Yesterday was Easter. I celebrated in the standard Unitarian Universalist way, with a flower communion (yes, UUs are just a bunch of hippies). I do not believe that Jesus was the son of God, or that he rose from the dead, but Easter is very meaningful to me. Like most “Christian” holidays, is has its roots in the ancient animist religions of old Europe. You don’t need the bible to celebrate fertility, renewal, and the waking of the world after a long winter sleep. Though I live on the other side of the world from the home of the Bronze Age pagans, northern North America also experiences a re-greening at this time of year, so the holiday still fits (are whites in the tropics or the southern hemisphere less likely to embrace the rituals of their ancestors, I wonder?). Trees that were bare are now bursting with leaves and blossoms, and flowers are everywhere upon the land. The Willamette Valley receives very little snow, but in the surrounding mountains, ground that had been covered in several feet of dead ice crystals is now re-asserting its support of botany.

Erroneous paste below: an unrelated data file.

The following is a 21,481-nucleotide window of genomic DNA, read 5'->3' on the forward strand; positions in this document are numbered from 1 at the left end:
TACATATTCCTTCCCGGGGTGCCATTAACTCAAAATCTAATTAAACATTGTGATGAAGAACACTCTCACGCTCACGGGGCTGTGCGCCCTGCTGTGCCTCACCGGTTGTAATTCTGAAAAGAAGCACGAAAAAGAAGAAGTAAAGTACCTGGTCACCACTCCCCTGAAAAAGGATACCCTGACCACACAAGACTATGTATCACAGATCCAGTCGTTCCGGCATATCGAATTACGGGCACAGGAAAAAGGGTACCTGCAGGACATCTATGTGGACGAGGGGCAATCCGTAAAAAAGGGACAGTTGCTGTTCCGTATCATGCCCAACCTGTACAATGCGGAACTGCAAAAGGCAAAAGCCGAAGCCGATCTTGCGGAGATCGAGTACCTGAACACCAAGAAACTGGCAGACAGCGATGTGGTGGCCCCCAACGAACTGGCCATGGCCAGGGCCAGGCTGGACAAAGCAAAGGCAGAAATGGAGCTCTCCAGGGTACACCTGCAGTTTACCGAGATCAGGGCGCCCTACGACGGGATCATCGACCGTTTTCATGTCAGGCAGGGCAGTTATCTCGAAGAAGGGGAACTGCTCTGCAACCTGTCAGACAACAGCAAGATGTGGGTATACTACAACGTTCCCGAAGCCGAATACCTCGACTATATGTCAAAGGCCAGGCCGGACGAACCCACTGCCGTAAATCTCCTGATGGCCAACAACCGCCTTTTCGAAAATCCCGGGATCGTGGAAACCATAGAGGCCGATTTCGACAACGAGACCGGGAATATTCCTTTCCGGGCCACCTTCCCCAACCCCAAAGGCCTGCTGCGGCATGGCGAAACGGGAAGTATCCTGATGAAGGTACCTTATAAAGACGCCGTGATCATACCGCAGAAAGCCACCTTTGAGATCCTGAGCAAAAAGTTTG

And thus we get to the real mystery of the Christian Easter: why are they so impressed? A man rose from the dead? That’s your miracle? Well forgive me for not really caring, but life rises from the dead at least once every year, if not more so. The tiny dry seed of the wilted annual, the withered brine shrimp egg in the desert, the spore, the cocoon, even the frozen frog… would you not call these dead if you didn’t know any better? Living organisms die, it is the fate of chromosomes to break and cells to suffer the assaults of free radicals, yet somehow, miraculously, the germ line stays alive and undamaged, and the next generation is just as spirited as the last. I myself am a collection of atoms that have spent time as trilobites, tree ferns, dinosaurs, dandelions, dragonflies, and slime molds. In me, they have re-assembled and re-discovered the wisdom generated by past beings, perhaps even to add to it.
Miracles are everywhere, right here, right now. It is time for religion to mature and embrace them, instead of putting too much stock in dusty old stories which, even if they were true, wouldn’t be all that interesting. The whole world is risen today. Alleluia.